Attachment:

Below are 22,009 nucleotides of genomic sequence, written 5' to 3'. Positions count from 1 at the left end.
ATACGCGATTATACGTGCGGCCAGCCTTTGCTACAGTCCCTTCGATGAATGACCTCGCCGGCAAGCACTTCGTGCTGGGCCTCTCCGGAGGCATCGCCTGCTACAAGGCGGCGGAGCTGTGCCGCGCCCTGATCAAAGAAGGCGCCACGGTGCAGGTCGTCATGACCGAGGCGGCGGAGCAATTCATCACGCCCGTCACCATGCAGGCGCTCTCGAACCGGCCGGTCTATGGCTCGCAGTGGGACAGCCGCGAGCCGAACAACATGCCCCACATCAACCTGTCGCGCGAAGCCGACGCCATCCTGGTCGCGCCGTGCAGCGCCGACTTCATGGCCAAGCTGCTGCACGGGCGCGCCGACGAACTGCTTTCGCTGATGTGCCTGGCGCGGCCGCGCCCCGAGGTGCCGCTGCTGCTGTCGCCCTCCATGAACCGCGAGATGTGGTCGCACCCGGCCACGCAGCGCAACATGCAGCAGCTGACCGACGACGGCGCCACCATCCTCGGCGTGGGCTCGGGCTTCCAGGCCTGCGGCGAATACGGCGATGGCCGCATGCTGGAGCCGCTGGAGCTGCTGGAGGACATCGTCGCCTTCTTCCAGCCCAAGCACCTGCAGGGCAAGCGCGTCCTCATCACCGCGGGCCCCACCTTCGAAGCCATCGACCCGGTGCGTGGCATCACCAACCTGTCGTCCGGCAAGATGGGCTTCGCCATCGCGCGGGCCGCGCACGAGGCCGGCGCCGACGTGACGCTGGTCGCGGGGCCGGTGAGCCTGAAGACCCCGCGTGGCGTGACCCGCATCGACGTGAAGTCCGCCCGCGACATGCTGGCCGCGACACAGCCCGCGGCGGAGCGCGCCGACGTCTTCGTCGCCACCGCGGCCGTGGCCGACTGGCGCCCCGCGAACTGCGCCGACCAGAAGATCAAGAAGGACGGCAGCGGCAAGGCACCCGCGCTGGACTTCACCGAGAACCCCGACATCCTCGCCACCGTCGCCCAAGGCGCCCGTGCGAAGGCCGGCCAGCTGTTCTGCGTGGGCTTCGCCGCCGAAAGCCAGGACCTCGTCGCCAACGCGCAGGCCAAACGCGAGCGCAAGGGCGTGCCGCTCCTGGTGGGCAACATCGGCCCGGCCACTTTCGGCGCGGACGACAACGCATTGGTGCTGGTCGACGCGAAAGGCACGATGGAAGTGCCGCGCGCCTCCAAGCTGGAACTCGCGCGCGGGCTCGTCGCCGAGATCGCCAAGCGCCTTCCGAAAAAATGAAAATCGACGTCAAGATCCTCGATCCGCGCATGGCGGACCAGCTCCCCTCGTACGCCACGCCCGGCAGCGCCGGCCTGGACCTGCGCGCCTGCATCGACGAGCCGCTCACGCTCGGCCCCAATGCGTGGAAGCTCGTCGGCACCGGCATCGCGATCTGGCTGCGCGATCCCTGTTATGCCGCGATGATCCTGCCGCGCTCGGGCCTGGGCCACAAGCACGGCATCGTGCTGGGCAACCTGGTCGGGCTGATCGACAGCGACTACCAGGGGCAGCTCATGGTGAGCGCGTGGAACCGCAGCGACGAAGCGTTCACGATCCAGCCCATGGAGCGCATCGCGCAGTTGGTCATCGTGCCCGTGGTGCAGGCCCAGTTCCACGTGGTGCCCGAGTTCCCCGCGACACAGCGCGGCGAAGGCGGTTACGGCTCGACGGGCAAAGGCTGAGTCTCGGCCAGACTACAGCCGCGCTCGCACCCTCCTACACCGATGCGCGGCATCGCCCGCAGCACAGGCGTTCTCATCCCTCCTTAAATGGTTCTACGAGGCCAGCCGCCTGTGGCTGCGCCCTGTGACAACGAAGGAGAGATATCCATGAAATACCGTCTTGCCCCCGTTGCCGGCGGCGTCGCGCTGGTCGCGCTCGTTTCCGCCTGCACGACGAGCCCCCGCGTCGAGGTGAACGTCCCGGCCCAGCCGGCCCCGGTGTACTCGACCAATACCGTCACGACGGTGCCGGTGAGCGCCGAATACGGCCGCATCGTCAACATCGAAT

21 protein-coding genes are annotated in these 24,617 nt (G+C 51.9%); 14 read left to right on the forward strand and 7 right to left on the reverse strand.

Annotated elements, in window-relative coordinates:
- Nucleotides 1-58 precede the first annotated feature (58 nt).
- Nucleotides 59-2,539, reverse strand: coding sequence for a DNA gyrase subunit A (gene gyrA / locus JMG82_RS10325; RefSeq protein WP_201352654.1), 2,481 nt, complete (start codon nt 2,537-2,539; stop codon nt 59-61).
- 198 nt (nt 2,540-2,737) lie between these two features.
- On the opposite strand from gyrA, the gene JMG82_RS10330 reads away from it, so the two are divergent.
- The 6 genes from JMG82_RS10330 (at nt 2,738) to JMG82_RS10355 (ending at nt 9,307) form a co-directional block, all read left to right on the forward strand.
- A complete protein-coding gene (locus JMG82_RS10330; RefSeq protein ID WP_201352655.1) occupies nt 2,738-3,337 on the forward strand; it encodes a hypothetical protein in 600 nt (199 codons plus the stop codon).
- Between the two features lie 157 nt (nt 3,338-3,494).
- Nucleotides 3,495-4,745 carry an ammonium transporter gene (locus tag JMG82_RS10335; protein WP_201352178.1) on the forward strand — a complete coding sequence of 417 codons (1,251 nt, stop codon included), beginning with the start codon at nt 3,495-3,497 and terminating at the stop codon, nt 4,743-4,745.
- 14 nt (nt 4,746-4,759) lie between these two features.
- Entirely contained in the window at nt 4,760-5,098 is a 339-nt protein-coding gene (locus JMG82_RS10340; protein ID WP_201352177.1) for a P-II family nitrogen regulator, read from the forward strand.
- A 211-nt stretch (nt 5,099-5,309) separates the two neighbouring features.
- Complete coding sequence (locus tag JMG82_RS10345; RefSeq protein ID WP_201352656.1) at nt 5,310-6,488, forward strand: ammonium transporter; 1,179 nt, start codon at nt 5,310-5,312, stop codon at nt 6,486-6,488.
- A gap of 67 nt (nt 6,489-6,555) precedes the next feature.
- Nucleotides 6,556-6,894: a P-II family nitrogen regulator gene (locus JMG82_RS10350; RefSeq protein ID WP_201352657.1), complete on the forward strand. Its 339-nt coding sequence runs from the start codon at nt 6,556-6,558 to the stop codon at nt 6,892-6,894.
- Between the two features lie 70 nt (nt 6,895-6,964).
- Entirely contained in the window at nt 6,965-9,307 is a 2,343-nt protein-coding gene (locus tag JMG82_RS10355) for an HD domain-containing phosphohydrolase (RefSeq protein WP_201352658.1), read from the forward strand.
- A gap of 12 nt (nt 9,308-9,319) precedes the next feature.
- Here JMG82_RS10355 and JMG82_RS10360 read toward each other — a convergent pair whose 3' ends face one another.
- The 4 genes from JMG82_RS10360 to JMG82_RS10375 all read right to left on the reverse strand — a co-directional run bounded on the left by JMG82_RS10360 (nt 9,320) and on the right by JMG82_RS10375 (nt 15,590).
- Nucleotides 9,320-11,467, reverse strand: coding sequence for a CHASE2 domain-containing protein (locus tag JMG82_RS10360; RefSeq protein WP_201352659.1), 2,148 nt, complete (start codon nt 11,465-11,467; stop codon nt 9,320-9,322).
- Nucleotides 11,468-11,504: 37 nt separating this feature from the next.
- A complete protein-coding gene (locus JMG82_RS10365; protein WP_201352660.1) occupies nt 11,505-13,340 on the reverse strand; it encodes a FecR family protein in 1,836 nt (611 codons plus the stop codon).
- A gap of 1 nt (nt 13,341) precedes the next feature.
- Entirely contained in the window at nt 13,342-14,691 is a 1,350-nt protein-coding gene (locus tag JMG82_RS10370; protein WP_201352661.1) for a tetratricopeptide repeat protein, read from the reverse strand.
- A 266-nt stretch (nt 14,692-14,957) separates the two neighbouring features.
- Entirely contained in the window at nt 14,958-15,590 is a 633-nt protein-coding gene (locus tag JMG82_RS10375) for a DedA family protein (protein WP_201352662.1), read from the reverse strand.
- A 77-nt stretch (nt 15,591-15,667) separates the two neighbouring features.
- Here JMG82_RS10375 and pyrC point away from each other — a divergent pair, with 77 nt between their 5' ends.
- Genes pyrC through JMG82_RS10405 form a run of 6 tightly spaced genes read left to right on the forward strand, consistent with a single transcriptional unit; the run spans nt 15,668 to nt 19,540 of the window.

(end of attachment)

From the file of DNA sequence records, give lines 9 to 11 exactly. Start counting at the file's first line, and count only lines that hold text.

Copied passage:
- The 6 genes from JMG82_RS10330 (at nt 2,738) to JMG82_RS10355 (ending at nt 9,307) form a co-directional block, all read left to right on the forward strand.
- A complete protein-coding gene (locus JMG82_RS10330; RefSeq protein ID WP_201352655.1) occupies nt 2,738-3,337 on the forward strand; it encodes a hypothetical protein in 600 nt (199 codons plus the stop codon).
- Between the two features lie 157 nt (nt 3,338-3,494).